This research assesses the impact of military checkpoints by investigating the feeling of security/insecurity among the population exposed to these checkpoints. Drawing on extensive fieldwork in Lebanon, quantitative data will be collected across various locations to produce an overall representation of the communities’ sentiments towards checkpoints. The findings will broaden the literature on checkpoints and their impact outside of the conventional scope of Israel-Palestine.This study aims to fill the gap within IR theoretical frameworks by demonstrating how checkpoints play a vital role in everyday practices while creating new understandings of the body in security practices. It does so by bringing notions of performance, affective atmospheres, and space into engagement with work on borderscapes to explore new understandings of security. From a Realist perspective, the role of the military is rigid and confined to national security including its checkpoints. Contrastingly, military checkpoints do more by facilitating and/or challenging the transition and maintenance of peacekeeping as well as influence the future governance of post-conflict societies. Since many regions are currently engaged in, transitioning from, or feeling the aftermath of armed conflict, the study will provide valuable insight into a reality which a vast percentage of the world’s population faces. I argue that military checkpoints are of vital importance in the overall reconstruction and stabilization of transitioning societies, whether by acting as a stimulant (safety) or as a deterrent (fear).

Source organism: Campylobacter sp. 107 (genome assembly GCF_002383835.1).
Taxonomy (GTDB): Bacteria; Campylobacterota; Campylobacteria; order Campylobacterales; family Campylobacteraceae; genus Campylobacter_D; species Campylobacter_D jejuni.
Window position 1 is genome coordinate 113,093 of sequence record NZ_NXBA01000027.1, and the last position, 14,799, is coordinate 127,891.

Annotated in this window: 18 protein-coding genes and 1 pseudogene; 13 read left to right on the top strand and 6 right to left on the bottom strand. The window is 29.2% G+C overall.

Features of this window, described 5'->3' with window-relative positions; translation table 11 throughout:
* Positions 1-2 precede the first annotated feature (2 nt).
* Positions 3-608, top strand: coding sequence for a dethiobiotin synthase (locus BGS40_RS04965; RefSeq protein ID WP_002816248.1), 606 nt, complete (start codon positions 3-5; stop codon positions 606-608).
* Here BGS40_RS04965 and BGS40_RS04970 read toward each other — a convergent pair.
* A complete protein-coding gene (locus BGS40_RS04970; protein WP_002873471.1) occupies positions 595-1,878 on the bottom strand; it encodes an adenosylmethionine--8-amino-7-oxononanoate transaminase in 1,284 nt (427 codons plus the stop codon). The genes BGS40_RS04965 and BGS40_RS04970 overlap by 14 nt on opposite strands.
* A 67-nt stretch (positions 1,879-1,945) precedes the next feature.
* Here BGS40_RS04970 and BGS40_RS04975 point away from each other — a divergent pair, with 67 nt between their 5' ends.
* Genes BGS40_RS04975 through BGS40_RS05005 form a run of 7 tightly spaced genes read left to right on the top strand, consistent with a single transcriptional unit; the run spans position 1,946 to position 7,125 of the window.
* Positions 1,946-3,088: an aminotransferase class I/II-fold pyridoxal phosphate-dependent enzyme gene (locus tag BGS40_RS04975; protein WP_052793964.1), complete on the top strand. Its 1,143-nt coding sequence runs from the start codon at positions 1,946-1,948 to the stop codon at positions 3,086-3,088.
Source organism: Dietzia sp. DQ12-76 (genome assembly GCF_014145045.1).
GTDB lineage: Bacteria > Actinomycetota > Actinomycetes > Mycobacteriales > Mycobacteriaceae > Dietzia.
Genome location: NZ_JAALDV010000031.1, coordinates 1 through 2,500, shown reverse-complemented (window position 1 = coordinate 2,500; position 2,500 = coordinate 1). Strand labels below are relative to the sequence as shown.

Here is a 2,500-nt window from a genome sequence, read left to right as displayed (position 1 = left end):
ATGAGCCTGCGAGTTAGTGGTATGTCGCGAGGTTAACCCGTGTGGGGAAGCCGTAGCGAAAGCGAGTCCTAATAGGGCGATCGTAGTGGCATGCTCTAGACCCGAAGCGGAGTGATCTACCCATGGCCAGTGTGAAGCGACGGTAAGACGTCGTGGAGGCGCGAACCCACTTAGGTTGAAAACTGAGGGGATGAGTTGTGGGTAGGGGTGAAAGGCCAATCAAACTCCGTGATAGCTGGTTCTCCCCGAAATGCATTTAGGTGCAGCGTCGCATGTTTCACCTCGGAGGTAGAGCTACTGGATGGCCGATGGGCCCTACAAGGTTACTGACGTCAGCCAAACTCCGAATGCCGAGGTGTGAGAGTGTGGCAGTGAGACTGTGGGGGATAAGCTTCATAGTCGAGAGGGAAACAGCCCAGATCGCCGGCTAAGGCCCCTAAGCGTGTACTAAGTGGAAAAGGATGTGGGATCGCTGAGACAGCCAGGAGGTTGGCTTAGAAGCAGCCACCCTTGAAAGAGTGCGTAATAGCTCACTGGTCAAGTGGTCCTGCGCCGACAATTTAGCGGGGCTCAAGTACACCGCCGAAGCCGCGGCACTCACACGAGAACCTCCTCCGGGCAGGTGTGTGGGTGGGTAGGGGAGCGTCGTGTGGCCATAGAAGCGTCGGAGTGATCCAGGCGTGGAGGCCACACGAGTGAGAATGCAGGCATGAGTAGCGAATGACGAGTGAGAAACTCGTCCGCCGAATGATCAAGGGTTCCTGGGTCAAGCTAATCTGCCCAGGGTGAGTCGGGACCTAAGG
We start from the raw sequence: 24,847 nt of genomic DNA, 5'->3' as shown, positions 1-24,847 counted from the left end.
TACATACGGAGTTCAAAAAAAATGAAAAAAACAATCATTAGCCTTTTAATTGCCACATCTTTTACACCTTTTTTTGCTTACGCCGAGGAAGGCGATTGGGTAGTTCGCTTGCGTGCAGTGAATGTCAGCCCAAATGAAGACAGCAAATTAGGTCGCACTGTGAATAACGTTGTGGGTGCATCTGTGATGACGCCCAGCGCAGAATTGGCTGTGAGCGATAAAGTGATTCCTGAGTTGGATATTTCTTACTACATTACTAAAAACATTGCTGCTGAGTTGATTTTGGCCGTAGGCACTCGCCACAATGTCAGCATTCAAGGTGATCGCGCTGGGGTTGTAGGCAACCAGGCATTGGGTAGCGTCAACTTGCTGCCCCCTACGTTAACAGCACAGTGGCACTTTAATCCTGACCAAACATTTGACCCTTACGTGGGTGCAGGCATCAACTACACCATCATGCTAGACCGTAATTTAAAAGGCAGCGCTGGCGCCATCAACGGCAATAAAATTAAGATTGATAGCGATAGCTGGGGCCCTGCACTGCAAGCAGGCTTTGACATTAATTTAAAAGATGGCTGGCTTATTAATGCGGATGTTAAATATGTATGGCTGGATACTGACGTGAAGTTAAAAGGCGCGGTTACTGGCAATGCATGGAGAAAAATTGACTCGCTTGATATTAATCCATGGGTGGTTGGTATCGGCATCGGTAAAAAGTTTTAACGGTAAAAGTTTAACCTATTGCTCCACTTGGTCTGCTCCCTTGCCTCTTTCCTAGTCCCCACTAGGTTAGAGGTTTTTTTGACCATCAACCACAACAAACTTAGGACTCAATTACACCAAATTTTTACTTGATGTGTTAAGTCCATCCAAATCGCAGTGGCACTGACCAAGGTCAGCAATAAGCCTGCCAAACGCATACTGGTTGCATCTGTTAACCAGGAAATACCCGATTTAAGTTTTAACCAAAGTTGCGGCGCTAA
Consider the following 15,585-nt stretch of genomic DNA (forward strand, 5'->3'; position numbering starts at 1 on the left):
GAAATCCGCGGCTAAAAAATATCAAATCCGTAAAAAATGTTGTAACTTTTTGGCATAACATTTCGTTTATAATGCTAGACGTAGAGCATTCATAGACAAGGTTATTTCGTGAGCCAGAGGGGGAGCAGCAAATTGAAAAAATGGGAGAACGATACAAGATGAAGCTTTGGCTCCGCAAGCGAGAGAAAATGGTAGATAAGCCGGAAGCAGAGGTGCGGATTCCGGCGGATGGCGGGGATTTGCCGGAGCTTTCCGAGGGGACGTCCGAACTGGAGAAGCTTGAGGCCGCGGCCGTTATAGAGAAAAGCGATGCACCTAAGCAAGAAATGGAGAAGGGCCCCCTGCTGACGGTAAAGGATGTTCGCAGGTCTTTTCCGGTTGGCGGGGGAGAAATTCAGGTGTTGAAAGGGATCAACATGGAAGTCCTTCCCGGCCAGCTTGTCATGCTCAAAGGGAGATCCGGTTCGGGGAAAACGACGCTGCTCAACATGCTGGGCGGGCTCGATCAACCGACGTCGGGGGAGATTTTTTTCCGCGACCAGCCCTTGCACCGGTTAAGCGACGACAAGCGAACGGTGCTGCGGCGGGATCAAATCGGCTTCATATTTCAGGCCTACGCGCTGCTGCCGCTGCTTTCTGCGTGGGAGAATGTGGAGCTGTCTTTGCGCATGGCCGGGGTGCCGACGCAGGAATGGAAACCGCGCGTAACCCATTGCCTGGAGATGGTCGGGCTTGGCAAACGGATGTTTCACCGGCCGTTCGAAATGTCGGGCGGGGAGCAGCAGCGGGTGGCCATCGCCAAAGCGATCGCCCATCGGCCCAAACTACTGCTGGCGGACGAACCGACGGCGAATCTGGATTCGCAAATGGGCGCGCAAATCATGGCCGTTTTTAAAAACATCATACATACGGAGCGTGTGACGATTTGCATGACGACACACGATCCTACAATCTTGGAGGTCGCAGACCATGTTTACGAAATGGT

Emerging modalities of warfare such as drone-delivered ordinance increasingly target urban landscapes, populations, and infrastructures. Yet states’ security agendas exceed military deployment. They often use bureaucratic techniques—leveraging courts, policing, and development agencies—to achieve military control, e.g., via the reformulation of land and property rights during civil wars. How do urban planning and heritage-making serve as integral tools of warfare against populations viewed as unruly and living environments perceived as disorderly? What are the consequences of their deployment on minority populations and their built environments? To answer, I term the legal practices and developmentalist strategies such as legal-institutional dispossession; militarization of urban landscapes; and urban development that states such as Turkey employ to control and manage ostensibly threatening populations “counterinsurgent urbanism.” To examine mechanisms that drive counterinsurgent urbanism and to uncover its effects, I draw on a multi-sited ethnography of local governance and city planning in the Kurdish city of Diyarbakır in 2022-2023, encompassing the UNESCO World Heritage site of Suriçi as well as the Kayapınar and Bağlar districts in the wake of urban war of 2015-2016.